Anti-gay bigotry remains ensconced at Nintendo, the world’s largest gaming organization (by revenue) and one of Japan’s most-valuable companies. So when they make a statement, there’s a chance it isn’t just of concern to a small band of geeky fans: Its voice has a huge effect on creative media, on culture, and thus people themselves.
“Nintendo never intended to make any form of social commentary with the launch of ‘Tomodachi Life’…The relationship options in the game represent a playful alternate world rather than a real-life simulation. We hope that all of our fans will see that ‘Tomodachi Life’ was intended to be a whimsical and quirky game, and that we were absolutely not trying to provide social commentary.”
Apparently representing the harmless love of two consenting adults is “social commentary”; the “playful alternate world” of Tomodachi Life is a god who controls Nintendo, since they clearly are unable to change anything about the world they created.
Producer Yoshio Sakamoto said in a separate statement that “Tomodachi are alter egos of [players’] friends and family, so their problems become serious issues for players.” Yes, but “serious issues” related to romance and love—which never happens, right?—can only be between two sexes.
There seems more controversy behind removing an entire people instead of making their sexual identities one of many options—i.e. gay relationships exist alongside other kinds of sexualities, as it does in, you know, reality.
One would think it would take added effort, not less, to make the avatars “see” sex as restriction, instead of identity. Indeed, the original had same-sex relationships and was the first time Nintendo allowed such relationships in a game. At least until they patched it away as a bug.
But no, that’s not “social commentary”—that’s just removing a sexual orientation.
Video games, like much of the tech industry, tend to be orientated toward (but not be totally dominated by) straight young men—this seems often to create homophobic and sexist environments because it is perceived to be an enclosed system where such attitudes can thrive (as we saw in comic books, too). In many parts of gaming, homophobic slurs are allowed without blinking in major companies’ conventions, proudly shown to the world; sexism is even more prevalent, in many, horrible ways.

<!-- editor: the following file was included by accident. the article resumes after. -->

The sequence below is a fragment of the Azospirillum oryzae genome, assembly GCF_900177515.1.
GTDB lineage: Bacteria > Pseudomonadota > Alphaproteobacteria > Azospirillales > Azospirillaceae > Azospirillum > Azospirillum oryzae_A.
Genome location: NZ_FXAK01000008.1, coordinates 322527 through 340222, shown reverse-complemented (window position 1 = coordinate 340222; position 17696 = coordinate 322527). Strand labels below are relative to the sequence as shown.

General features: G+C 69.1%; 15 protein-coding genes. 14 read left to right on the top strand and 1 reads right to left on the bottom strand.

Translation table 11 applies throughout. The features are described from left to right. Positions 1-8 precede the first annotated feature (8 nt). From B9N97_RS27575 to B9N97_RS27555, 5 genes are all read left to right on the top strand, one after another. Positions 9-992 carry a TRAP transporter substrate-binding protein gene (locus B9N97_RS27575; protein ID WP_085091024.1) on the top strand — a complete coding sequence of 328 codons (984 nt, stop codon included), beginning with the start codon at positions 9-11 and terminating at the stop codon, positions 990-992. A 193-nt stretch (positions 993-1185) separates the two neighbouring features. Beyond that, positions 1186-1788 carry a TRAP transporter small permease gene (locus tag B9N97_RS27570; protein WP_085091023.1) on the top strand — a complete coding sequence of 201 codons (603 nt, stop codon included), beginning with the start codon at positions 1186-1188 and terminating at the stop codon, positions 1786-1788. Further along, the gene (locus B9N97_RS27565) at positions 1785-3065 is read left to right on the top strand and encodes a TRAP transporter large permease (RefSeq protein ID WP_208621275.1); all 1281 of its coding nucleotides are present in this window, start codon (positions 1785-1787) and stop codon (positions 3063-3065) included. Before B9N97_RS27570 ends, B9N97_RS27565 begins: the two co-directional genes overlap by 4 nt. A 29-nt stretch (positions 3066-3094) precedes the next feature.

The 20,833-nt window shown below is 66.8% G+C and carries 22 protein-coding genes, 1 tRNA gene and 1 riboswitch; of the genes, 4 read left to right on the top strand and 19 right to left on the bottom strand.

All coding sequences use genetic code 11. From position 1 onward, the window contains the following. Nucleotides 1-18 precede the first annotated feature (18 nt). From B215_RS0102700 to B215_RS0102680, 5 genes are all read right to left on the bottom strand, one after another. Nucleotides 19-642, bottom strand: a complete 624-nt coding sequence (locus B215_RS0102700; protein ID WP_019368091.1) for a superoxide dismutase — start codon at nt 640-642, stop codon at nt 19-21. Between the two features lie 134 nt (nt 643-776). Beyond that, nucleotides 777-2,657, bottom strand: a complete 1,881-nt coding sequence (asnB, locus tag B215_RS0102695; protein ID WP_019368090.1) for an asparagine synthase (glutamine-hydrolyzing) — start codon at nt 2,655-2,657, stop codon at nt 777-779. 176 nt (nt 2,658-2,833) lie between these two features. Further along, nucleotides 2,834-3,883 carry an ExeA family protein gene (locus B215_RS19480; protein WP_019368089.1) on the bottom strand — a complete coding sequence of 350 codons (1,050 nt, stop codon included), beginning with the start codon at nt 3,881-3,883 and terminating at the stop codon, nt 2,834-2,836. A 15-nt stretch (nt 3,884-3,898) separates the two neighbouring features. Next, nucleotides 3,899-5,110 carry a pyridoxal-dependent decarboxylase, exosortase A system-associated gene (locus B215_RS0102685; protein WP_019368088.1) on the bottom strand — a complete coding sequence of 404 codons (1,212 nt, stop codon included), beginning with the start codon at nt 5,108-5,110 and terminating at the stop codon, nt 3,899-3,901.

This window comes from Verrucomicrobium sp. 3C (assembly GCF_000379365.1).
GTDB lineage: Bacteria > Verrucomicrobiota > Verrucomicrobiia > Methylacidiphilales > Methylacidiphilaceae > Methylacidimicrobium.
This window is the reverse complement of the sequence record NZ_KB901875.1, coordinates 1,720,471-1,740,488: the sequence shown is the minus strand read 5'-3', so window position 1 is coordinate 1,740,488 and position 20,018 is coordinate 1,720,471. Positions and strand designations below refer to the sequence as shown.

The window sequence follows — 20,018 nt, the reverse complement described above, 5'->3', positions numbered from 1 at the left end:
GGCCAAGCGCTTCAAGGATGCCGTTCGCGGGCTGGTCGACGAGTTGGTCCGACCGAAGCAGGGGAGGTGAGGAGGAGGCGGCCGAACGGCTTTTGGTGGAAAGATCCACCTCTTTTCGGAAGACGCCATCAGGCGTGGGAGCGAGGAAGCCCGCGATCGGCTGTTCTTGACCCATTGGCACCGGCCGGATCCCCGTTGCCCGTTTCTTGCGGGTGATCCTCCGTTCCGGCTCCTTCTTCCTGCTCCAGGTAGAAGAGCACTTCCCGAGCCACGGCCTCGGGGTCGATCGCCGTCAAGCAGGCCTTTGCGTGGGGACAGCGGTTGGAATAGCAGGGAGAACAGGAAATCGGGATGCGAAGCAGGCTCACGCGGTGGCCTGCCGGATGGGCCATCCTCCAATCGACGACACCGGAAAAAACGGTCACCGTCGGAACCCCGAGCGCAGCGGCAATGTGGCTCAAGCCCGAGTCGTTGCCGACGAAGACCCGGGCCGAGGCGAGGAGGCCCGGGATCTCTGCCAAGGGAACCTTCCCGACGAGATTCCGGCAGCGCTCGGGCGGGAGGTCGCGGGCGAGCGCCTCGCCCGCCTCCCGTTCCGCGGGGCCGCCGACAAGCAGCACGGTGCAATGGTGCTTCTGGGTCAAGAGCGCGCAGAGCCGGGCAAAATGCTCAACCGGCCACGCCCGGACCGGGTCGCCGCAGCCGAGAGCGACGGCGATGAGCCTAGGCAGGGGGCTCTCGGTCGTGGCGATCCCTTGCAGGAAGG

This despite straight young men not dominating the entirety of gaming. For example, the Entertainment Software Association points out that 48 percent of gamers are female and 71 percent are over the age of 18.
But bigoted attitudes can thrive due to top-down attitudes like Nintendo’s and Blizzard’s because both companies market to their core white, male demographic. Consider: when’s the last time a major video game franchise had a pre-written brown-skinned character? And the game industry’s attitude toward women protagonists is almost as vile as Hollywood’s.
Why should the cloistered wants of juvenile men, with baby opinions, dominate any medium and industry so many of us care about? Gay people have problems I, as a straight person, will never know—but, through the powerful medium of games, can partially experience. Through gaming characters, I’ve (partially) experienced the pain of involuntary manslaughter, the loss of a someone I cared for but could not save, and the veneration of saving an entire people.
We’ve all had these same sensations and moments of reaching the numinous, breaking fleshy human barriers to see the inside of someone else’s life—whether through finally talking, reading a book, watching a show. Not every game or film or book needs to do this, but the problem is thinking none of them ever do—or worse, ever should.
Nintendo’s lazy bigotry is an example of a major voice poisoning discussions by dismissing a segment of people no different in their loves, except that gay people are denied it—everywhere, even on their most beloved systems. Systems they’ve supported their whole lives, that are ways people have always used to help cope with the troubles of the world—troubles us straight folk probably know little about, since we’ve not been exposed to it (that ugly fraternity mindset again).
Tye Marini, the organiser of the Miiquality campaign that got Nintendo’s attention, said in a recent video: “I want to be able to marry my real-life fiancé’s Mii, but I can’t do that.”
It sounds silly to many people, but imagine if a game company made a product that only allowed white-skinned avatars to marry other white-skinned avatars because doing otherwise would be “social commentary.” Indeed, remember when “inter-race marriage” was an issue—but, again, only because bigots made it so. More of us hopefully view skin color as irrelevant to relationships (and indeed everything else). Why can’t we do the same for someone’s sex and sexual orientation? Why won’t Nintendo?
It is ironic that in boldly proclaiming to not want to step into “social commentary,” they’ve ignited so much of it. I think that same fire has probably burnt them many bridges to many fans. If anything, the ubiquitous antagonism they’re witnessing is a demonstration that gamers, and people in general, are no longer tolerant of bigoted attitudes and it’s the companies themselves that have some catching up to do.